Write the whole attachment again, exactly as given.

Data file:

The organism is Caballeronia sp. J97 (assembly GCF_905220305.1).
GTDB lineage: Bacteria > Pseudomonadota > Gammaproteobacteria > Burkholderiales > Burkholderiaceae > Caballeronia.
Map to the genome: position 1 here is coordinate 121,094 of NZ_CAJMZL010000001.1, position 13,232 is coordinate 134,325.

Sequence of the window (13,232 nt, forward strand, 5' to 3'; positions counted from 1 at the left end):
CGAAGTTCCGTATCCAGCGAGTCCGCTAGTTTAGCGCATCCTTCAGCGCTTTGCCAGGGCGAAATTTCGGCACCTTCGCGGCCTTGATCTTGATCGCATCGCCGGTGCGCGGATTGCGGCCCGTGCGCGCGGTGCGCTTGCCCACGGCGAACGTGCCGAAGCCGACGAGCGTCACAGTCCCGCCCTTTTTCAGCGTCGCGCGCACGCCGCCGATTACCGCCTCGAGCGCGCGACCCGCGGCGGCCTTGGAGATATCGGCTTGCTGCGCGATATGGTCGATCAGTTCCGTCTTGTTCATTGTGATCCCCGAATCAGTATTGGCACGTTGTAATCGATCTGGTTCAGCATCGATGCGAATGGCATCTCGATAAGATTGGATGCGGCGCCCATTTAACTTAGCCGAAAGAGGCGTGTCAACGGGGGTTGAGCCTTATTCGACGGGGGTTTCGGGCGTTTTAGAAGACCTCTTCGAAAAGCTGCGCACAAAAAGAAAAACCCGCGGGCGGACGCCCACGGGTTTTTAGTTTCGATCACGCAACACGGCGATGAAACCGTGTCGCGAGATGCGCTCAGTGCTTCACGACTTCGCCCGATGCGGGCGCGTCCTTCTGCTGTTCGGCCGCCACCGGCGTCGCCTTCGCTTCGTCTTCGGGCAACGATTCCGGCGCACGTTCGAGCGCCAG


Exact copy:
The organism is Caballeronia sp. J97 (assembly GCF_905220305.1).
GTDB lineage: Bacteria > Pseudomonadota > Gammaproteobacteria > Burkholderiales > Burkholderiaceae > Caballeronia.
Map to the genome: position 1 here is coordinate 121,094 of NZ_CAJMZL010000001.1, position 13,232 is coordinate 134,325.

Sequence of the window (13,232 nt, forward strand, 5' to 3'; positions counted from 1 at the left end):
CGAAGTTCCGTATCCAGCGAGTCCGCTAGTTTAGCGCATCCTTCAGCGCTTTGCCAGGGCGAAATTTCGGCACCTTCGCGGCCTTGATCTTGATCGCATCGCCGGTGCGCGGATTGCGGCCCGTGCGCGCGGTGCGCTTGCCCACGGCGAACGTGCCGAAGCCGACGAGCGTCACAGTCCCGCCCTTTTTCAGCGTCGCGCGCACGCCGCCGATTACCGCCTCGAGCGCGCGACCCGCGGCGGCCTTGGAGATATCGGCTTGCTGCGCGATATGGTCGATCAGTTCCGTCTTGTTCATTGTGATCCCCGAATCAGTATTGGCACGTTGTAATCGATCTGGTTCAGCATCGATGCGAATGGCATCTCGATAAGATTGGATGCGGCGCCCATTTAACTTAGCCGAAAGAGGCGTGTCAACGGGGGTTGAGCCTTATTCGACGGGGGTTTCGGGCGTTTTAGAAGACCTCTTCGAAAAGCTGCGCACAAAAAGAAAAACCCGCGGGCGGACGCCCACGGGTTTTTAGTTTCGATCACGCAACACGGCGATGAAACCGTGTCGCGAGATGCGCTCAGTGCTTCACGACTTCGCCCGATGCGGGCGCGTCCTTCTGCTGTTCGGCCGCCACCGGCGTCGCCTTCGCTTCGTCTTCGGGCAACGATTCCGGCGCACGTTCGAGCGCCAG